by billhilf on November 28, 2006 01:51am

I’m sitting in Istanbul watching ships – big ships with huge loads of containers on board. I recently finished a great book titled The Box, How the Shipping Container Made the World Smaller and the World Economy Bigger, Marc Levinson (2006), a fascinating analysis of the history of the shipping container. It may sound dry, but it’s a very interesting story – particularly of the entrepreneur, Malcom McLean, who challenged the norm and introduced standardized, packaged shipping; transforming commercial shipping from a costly, labor intensive and inefficient system into a booming industry that radically dropped the cost of transporting goods around the world.

If you are in the software or IT industry, it’s near impossible to read this book and not correlate many of the concepts of ‘containerization’ or standardization to the technology world. Almost all containers today that you see on ships, trains or in loading yards, are between 40 ft (12.2 m) and 45 ft (13.7 m). Typically, most are 40-ft and have a capacity of 2 TEU (twenty-foot equivalent units). The reason for the massive change in both transportation and the global economy is because of this simplicity of size – a small set of standard sizes that allowed ships, trucks, receiving bays, and all of the logistical systems related to easily adapt to an industry wide standard.

Prior to containerization, there were major inefficiencies in commercial shipping. Packaging and crating was inconsistent – “breakbulk’ cargo consisted of separate items that had to be handled individually, such as bags of sugar or flour packed next to steel piping. The type and shapes of the shipping vessels were not designed for efficiency: wide at the top and narrow at the bottom. All of this resulted in the large use of manual labor to absorb the inefficiencies in the process. See clip 3 to watch Levinson describe why trade was so difficult prior to containerization.

Standardization of containers resulted in tremendous efficiencies and unlocked the interoperability between the things that transported the containers and the tools, machines and facilities that need to send and receive these containers and their contained goods. How big of a change did this standardization make?

Today, approximately 90% of non-bulk cargo worldwide moves by containers stacked on transport ships. Some 18 million total containers make over 200 million trips per year. For the past ten years, demand for cargo capacity has been growing almost 10% a year. There are ships that can carry over 11,000 TEU ("Emma Mærsk", 1,300 feet long), and designers are working on freighters capable of 14,000 TEU. At some point, container ships will be constrained in size only by the Straits of Malacca, one of the world's busiest shipping lanes. There are plans underway for a quarter-mile-long ship, called the Malacca-Max, targeting a capacity of 18,000 containers (for scope, it would take $1 billion in cargo down with it if it sank).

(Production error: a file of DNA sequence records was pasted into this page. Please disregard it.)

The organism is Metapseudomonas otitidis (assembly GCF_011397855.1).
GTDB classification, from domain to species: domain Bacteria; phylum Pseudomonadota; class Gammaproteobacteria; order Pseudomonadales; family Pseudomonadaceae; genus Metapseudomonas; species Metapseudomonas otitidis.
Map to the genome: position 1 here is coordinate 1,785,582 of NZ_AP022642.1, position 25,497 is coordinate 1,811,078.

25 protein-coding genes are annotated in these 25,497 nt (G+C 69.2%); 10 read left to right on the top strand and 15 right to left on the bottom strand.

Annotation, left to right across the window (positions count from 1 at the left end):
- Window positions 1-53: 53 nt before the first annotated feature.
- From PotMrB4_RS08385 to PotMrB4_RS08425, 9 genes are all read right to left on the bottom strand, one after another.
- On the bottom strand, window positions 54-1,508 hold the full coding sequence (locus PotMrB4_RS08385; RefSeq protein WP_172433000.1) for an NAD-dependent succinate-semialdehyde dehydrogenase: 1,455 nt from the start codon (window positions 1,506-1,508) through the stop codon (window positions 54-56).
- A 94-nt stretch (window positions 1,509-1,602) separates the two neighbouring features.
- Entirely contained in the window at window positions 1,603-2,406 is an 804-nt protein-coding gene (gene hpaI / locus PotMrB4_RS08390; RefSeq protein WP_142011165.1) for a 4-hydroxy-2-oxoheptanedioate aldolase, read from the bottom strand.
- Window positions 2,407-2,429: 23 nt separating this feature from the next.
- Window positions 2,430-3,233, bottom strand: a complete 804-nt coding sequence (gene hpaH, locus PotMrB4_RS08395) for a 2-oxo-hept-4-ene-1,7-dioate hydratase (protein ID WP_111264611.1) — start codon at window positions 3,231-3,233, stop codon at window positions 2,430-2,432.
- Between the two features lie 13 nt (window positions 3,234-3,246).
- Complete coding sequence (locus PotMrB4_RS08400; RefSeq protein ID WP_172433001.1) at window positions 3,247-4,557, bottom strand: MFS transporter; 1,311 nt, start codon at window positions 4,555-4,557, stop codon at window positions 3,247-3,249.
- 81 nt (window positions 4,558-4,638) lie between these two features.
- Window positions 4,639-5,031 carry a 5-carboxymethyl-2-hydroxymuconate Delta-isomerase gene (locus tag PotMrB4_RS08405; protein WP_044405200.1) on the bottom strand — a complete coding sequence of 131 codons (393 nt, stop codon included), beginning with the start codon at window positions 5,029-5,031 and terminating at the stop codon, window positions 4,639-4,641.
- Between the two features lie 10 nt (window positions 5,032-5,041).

When I talk with customers, repeatedly they are looking for a way to simplify. They are looking to get more things done (and faster) with less complexity and costs in their environment – science projects are not what they are looking to experiment with. Moreover, the last IT director I talked with is using this as an interviewing tool – testing the interested candidates for their ‘appetite’ for standardization versus highly customized, highly variant systems. Granted, there is always a need for some type of customization and variation, it’s not a question of ‘if’ but of ‘how much’, ‘where’, and ‘why?’ These questions are critical and each needs to have real business value described in the answer. Building a business on a standard platform helps facilitate this simplification and unlocks interoperability for IT. It is an important IT policy that I have employed in the past and many IT leaders I know use this as a core part of the IT strategy.

Standardization in shipping containers created an entire industry – literally grown around this concept of a standard ‘platform’. Beyond the core shipping industry itself (logistics, supply chain, services, ship-to-gound transport, etc.) people are starting to ‘hack’ the shipping container standardization model. Sun announced a data center in a shipping container – interesting proposal, but limited IMHO (maybe they should GPL it J). I find AquaSciences (picture on the left) one of the most fascinating ideas: using containers for fully-contained mobile freshwater generation systems. Quite easy to see the potential of this and it literally could save lives. Of course, there are people building living spaces out of containers, such as Freitag’s ‘skyscrapers’ in Zurich. Here’s a list of all sorts of shipping-container-as-house ideas.

Standardization was the key to success. As I sit here in Istanbul, watching literally hundreds of container ships make their way through the Bosporus from the Black Sea to the Sea of Marmara (which is connected by the Dardanelles to the Aegean Sea, and thereby to the Mediterranean Sea), I can’t help but marvel at how such a simple concept – the standardization of the shipping container – made such a radical and important change to the global economy and our lives. I don’t think it’s circumstantial that standardization made things cheaper and easier (two words Levinson uses in his closing sentence of ‘The Box’). Here’s to great ideas and to getting more work done with less complexity.




1. video interviews with ‘The Box’ author Marc Levinson
2. Industry standards and platform standardization are important in software development as well as the datacenter – for an example see this article on “Using IEEE Standards to Support America’s Army Gaming Development